To date, copyright scholarship has almost completely overlooked the linguistics and cognitive psychology literature exploring the connection between language and thought. An exploration of the two major strains of this literature, known as universal grammar (associated with Noam Chomsky) and linguistic relativity (centered around the Sapir-Whorf hypothesis), offers insights into the copyrightability of constructed languages and of the type of software packages at issue in Google v. Oracle recently decided by the Supreme Court. It turns to modularity theory as the key idea unifying the analysis of both languages and software in ways that suggest that the information filtering associated with the Sapir-Whorf hypothesis may be a general strategy for managing complex systems that is not restricted to language. It also examines Jerry Fodor’s application of modularity theory to cognition and his Language of Thought Hypothesis to see what they reveal about the idea-expression dichotomy.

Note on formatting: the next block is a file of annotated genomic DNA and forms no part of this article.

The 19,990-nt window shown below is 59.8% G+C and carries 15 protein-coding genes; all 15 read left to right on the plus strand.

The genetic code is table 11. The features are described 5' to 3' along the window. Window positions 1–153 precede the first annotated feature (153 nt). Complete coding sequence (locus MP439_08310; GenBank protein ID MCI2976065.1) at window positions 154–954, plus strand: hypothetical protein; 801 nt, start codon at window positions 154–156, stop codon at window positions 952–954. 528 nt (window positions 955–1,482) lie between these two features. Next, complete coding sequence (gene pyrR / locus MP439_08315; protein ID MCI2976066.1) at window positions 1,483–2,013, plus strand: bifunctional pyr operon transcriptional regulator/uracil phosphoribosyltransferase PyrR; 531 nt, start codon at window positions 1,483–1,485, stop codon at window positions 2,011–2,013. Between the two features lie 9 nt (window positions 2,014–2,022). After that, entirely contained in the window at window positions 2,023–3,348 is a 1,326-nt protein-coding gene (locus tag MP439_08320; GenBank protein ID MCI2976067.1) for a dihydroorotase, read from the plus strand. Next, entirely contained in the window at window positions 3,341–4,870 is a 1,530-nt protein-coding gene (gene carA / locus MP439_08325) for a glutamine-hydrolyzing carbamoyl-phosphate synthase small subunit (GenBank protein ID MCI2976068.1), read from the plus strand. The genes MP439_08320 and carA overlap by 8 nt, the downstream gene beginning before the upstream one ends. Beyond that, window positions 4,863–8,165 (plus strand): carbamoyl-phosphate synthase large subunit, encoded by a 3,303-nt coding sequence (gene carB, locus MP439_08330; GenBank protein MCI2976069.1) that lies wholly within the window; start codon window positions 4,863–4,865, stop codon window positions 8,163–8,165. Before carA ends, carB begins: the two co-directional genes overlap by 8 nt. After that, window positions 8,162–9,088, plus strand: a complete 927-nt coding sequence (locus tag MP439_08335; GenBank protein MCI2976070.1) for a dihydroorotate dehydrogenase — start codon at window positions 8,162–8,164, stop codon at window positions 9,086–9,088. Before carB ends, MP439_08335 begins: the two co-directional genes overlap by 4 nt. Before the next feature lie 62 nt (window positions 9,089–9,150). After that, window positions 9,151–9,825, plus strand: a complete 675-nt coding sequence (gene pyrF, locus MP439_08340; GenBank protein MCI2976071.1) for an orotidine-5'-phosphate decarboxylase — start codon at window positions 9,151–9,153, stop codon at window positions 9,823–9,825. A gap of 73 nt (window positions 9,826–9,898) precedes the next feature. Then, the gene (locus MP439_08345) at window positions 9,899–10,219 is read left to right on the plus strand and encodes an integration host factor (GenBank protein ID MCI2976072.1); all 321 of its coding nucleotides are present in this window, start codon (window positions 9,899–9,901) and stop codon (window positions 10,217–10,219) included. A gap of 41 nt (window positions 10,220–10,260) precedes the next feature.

Copyright, linguistics, cognitive psychology, Sapir-Whorf Hypothesis, linguistic relativity, Chomsky, universal grammar, linguistic relativity, constructed languages, modularity theory, information filtering, idea-expression dichotomy
Yoo, Christopher S., "Did George Orwell’s Newspeak Have a Point?: Linguistic Relativity and Its Implications for Copyright" (2021). Faculty Scholarship at Penn Law. 2625.
Cognitive Psychology Commons, Communications Law Commons, Communication Technology and New Media Commons, Digital Communications and Networking Commons, Intellectual Property Law Commons, Internet Law Commons, Language Description and Documentation Commons, Programming Languages and Compilers Commons, Psycholinguistics and Neurolinguistics Commons